If you’ve ever been the victim of a DDoS attack, you know that one of the first things in your stack to buckle is almost always MySQL. Here’s a quick and dirty way to clear up a congested MySQL server without fully restarting the server.

for PROC_TO_KILL in `mysql -h hostname -u user -p'password' -A --skip-column-names -e"SELECT ID FROM information_schema.processlist WHERE STATE = 'StateYouWantToKill' AND USER = 'QueryUser'" | grep -v "statistics" | awk '{print $1}'` ; do mysql -h hostname -u user -p'password' -A --skip-column-names -e"KILL QUERY ${PROC_TO_KILL}" ; done

This line of code should be run from the command line, replacing the following values:

  • hostname - the hostname of your server, EX: db.example.com
  • user - Your MySQL username
  • password - Your MySQL password
  • StateYouWantToKill - When you run SHOW PROCESSLIST in your MySQL query browser application, you’ll see a set of results with a column named State which represents the current state that a request is in. This column can have any number of values from blank to init or Creating sort index and so on. Typically you can identify a bottleneck in here by some query running for an extended period of time - I usually kill all of those to give MySQL a break from an attack.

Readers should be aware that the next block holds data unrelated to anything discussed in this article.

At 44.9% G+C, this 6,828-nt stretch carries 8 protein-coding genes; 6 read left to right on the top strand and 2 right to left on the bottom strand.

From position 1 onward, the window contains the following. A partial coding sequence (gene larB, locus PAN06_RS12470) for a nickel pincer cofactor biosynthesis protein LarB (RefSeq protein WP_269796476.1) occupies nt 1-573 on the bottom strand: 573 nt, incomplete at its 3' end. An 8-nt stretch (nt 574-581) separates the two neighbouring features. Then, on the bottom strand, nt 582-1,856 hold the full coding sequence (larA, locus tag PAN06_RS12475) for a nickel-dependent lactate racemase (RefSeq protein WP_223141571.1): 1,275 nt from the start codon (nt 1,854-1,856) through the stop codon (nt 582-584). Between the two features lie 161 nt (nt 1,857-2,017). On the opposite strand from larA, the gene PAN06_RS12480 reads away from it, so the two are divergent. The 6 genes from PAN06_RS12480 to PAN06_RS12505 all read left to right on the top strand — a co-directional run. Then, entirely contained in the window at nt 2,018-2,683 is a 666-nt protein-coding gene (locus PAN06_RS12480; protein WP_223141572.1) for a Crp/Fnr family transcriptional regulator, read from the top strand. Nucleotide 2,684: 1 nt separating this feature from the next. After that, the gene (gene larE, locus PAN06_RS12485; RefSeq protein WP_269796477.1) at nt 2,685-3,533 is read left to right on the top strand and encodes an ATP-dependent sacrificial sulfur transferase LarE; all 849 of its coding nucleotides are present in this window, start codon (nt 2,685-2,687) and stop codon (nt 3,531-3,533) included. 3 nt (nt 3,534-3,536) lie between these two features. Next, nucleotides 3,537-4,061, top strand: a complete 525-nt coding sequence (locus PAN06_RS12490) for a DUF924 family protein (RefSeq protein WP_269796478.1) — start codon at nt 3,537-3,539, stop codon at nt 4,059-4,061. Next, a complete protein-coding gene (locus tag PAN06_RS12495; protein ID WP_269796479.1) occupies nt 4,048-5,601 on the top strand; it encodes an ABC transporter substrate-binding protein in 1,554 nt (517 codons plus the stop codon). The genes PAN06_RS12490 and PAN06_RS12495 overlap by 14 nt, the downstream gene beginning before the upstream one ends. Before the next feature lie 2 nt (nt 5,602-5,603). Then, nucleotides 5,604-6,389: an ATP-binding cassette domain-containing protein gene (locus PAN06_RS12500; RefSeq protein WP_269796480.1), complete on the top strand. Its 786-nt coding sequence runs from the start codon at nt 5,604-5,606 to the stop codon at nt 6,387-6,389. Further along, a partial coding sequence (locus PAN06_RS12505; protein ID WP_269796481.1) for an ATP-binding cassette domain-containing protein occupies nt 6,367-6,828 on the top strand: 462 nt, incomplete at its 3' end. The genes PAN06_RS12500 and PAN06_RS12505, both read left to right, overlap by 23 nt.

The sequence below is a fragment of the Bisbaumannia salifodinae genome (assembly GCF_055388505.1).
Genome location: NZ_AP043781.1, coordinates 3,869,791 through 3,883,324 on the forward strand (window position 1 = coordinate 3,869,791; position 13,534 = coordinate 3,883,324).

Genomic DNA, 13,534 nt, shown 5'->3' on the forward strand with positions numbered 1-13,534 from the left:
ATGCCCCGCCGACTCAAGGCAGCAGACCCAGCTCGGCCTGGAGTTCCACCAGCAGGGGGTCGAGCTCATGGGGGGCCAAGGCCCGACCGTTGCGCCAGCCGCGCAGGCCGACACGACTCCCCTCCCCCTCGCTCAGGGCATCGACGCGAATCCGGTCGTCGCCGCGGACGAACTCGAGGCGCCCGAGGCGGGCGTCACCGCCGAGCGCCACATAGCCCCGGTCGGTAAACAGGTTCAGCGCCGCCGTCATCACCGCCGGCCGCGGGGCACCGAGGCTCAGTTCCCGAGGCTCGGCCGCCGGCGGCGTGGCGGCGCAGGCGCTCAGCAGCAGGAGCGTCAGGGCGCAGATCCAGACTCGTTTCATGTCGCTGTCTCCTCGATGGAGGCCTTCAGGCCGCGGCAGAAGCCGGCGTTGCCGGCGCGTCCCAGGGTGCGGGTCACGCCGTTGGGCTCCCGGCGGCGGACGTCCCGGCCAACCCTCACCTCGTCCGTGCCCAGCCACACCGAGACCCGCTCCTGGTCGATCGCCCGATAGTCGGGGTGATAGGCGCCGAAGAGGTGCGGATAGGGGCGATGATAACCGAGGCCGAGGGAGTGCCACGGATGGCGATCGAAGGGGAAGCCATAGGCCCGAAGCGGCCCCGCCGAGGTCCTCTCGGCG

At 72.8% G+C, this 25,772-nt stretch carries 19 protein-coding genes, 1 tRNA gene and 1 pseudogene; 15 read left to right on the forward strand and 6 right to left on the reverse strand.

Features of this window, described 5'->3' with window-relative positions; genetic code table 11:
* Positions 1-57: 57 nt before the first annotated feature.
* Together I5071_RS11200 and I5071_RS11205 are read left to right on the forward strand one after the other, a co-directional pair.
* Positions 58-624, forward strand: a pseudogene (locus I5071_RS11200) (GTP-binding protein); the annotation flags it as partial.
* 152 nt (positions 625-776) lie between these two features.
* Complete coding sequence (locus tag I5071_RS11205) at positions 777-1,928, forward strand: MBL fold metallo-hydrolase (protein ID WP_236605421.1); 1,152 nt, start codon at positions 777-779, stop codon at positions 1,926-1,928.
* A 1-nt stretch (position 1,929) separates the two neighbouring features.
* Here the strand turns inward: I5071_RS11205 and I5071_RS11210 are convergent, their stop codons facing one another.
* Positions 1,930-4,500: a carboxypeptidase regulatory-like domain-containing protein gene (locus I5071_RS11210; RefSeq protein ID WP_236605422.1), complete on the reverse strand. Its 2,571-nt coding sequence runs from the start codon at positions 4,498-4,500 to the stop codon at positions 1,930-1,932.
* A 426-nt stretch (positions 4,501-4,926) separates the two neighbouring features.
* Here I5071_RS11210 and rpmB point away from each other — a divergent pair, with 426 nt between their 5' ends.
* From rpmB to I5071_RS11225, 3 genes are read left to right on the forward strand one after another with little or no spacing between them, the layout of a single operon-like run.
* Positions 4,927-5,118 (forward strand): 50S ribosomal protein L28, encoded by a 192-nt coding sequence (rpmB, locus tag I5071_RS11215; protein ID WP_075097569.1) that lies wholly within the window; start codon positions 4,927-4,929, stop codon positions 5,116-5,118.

• QueryUser - This would be the user that your application uses to execute queries.

Obviously this won’t fix a DDOS attack, they cannot be truly fixed without serious investment in services designed to protect against them and your best bet is to ride it out. At best, this will give your application a little breathing room so it doesn’t flood your MySQL server so much that it locks up and you potentially lose data.